In February, 1982, Audre Lorde delivered the address, “Learning from the 60s” as part of the celebration of the Malcolm X weekend at Harvard University. Her presentation appears below.
MALCOLM X is a distinct shape in a very pivotal period of my life. I stand here now - Black, Lesbian, Feminist - an inheritor of Malcolm and in his tradition, doing my work, and the ghost of his voice through my mouth asks each one of you here tonight: Are you doing yours?
There are no new ideas, just new ways of giving those ideas we cherish breath and power in our own living. I"m not going to pretend that the moment I first saw or heard Malcolm X he became my shining prince, because it wouldn"t be true. In February 1965 I was raising two children and a husband in a three-room flat on 149th Street in Harlem. I had read about Malcolm X and the Black Muslims. I became more interested in Malcolm X after he left the Nation of Islam, when he was silenced by Elijah Muhammad for his comment, after Kennedy"s assassination, to the effect that the chickens had come home to roost. Before this I had not given much thought to the Nation of Islam because of their attitude toward women as well as because of their non-activist stance. I"d read Malcolm"s autobiography, and I liked his style, and I thought he looked a lot like my father"s people, but I was one of the ones who didn"t really hear Malcolm"s voice until it was amplified by death.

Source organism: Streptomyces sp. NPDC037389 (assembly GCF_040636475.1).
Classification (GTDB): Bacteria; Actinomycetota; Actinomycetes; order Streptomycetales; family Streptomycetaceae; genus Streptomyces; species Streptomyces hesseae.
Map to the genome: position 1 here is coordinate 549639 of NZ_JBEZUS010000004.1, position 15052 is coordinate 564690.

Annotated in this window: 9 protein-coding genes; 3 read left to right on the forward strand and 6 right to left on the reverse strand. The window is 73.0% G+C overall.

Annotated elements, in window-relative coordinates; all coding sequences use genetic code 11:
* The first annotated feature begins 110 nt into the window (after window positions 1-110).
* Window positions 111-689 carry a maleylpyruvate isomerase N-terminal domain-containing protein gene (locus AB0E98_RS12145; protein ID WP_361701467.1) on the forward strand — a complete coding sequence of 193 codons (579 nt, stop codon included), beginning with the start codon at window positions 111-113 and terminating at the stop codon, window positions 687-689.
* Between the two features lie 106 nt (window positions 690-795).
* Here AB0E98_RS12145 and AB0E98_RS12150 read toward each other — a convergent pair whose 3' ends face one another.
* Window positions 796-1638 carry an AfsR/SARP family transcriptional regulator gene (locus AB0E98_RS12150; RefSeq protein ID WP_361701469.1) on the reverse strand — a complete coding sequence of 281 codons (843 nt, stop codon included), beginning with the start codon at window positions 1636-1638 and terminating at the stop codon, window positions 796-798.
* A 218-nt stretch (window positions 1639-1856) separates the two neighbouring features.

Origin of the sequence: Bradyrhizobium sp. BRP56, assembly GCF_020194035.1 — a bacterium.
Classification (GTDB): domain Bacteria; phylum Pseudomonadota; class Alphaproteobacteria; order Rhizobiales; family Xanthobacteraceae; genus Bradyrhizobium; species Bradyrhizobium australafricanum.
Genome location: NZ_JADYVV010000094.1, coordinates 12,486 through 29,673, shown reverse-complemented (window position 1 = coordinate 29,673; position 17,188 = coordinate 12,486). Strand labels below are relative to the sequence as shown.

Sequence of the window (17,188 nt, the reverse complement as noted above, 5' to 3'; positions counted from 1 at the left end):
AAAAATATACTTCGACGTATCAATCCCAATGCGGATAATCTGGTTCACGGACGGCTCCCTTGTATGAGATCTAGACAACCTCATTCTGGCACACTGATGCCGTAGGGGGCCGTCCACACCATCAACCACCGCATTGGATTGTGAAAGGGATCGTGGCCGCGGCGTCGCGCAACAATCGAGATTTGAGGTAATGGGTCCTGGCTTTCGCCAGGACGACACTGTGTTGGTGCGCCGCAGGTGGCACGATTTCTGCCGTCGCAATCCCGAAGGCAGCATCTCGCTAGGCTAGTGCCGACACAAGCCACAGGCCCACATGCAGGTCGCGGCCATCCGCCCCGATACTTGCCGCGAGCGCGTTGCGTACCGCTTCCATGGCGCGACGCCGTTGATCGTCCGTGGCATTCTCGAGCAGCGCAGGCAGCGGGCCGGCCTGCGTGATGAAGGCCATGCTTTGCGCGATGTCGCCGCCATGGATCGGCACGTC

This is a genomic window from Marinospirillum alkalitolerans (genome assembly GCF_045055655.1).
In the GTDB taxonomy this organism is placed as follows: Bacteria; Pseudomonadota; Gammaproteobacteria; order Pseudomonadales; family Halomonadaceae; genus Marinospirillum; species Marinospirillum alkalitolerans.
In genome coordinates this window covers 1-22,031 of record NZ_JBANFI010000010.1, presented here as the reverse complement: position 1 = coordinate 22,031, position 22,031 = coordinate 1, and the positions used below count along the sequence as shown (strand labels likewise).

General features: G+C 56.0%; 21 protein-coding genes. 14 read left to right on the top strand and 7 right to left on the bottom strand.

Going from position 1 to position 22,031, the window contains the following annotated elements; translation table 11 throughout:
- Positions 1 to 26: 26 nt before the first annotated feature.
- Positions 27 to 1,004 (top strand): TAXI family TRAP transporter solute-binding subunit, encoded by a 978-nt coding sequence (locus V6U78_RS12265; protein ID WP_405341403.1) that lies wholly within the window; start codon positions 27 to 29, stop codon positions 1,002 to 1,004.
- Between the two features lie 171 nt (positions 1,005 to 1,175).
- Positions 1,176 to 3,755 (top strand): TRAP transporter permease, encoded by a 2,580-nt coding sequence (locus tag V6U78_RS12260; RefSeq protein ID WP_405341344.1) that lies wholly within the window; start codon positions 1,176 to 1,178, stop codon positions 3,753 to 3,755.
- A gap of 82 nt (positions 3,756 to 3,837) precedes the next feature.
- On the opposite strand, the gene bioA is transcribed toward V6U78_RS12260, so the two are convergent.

I had been guilty of what many of us are still guilty of – letting the media, and I don"t mean only the white media – define the bearers of those messages most important to our lives.
When I read Malcolm X with careful attention, I found a man much closer to the complexities of real change than anything I had read before. Much of what I say here tonight was born from his words.
In the last year of his life, Malcolm X added a breadth to his essential vision that would have brought him, had he lived, into inevitable confrontation with the question of difference as a creative and necessary force for change.